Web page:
Erin Eckhold Sassin completed her PhD in the Department of the History of Art and Architecture at Brown University in 2012, where her dissertation focused on the development of a building type serving single people in Germany from the 1860s to the 1930s and its relationship to the surrounding community, as well as its function as a social and architectural model for later modernist experiments. Erin is very interested in the intersection and co-dependence of the worlds of fine art, design and architecture in the nineteenth, twentieth and twenty-first centuries, as well as housing reform and identity politics in architecture and urbanism. She teaches courses with subject matter as varied as: the architecture and urbanism of Berlin (1750-present), nationalism and identity in Central European architecture and urbanism (1800-1945), the American Home, nineteenth and twentieth century architecture, methods and theories in architectural design, and architecture and utopia from St. Augustine to the present.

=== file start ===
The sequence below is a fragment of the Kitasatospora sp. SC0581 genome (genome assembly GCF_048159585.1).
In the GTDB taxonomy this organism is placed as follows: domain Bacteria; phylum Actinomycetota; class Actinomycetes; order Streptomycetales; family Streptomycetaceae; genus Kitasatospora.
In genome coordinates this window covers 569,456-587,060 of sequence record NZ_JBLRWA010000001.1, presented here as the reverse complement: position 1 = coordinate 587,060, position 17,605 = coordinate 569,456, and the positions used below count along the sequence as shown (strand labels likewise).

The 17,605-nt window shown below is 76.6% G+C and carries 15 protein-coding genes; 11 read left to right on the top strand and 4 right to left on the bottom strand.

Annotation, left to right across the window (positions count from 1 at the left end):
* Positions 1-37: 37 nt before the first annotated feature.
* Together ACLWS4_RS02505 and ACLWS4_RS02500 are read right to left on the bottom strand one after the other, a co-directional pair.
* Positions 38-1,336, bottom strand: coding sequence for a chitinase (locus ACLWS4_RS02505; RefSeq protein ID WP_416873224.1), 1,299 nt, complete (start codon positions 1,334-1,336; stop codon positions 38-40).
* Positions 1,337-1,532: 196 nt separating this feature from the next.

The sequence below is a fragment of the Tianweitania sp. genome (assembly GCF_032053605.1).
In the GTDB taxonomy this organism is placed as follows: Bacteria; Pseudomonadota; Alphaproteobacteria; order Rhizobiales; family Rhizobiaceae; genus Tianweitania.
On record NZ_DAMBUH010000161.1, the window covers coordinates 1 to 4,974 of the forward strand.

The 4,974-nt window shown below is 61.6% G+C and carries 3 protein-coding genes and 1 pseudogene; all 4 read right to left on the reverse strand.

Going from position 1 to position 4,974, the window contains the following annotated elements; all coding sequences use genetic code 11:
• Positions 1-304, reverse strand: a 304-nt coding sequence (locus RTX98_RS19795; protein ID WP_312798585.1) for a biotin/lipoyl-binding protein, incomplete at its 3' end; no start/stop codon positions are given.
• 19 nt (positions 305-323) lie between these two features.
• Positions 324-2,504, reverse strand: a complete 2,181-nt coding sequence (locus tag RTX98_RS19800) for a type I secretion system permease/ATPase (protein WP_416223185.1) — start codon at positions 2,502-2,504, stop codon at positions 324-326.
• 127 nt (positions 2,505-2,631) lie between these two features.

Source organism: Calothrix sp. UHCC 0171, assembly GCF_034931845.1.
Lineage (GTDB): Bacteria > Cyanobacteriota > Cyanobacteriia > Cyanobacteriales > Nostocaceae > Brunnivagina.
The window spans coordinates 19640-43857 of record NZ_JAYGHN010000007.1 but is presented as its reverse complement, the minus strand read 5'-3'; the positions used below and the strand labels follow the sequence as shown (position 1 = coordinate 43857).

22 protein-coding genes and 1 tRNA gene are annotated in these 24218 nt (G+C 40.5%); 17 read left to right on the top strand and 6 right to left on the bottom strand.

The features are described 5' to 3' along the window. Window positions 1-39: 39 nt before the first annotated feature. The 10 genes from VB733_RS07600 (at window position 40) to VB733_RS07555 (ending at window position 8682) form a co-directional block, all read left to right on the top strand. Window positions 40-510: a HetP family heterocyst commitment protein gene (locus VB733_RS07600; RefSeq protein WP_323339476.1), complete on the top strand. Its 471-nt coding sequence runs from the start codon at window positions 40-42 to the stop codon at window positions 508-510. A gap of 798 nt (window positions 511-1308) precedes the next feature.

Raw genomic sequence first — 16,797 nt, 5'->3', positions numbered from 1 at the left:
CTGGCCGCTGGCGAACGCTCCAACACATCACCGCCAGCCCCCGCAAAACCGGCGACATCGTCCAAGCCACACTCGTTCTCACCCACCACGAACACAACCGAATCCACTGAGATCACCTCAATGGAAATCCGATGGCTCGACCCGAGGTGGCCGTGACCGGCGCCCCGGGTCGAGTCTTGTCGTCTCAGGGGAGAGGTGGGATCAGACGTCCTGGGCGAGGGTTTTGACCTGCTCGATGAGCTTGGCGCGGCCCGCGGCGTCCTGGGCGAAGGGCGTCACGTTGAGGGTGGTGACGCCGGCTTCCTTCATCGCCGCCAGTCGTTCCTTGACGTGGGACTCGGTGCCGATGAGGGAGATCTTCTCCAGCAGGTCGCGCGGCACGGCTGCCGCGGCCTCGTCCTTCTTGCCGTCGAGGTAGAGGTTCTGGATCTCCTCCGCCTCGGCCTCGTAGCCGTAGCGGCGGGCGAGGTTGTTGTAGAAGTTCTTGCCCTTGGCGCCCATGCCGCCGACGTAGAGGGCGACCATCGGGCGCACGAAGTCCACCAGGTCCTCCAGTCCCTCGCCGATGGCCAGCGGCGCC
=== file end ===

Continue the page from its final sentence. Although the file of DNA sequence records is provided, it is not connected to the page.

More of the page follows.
Forthcoming publications, both accepted for inclusion in edited volumes, concern the private/public world of middle-class German women in the late 19th century (in a volume on women and public space) and the intersections of architecture, power and ethnicity in Upper Silesia (in a collection of essays on empire in the First World War). Erin has also recently been published in a monograph on the work of Providence architect Ira Rakatansky, who trained in the 1940s under Walter Gropius.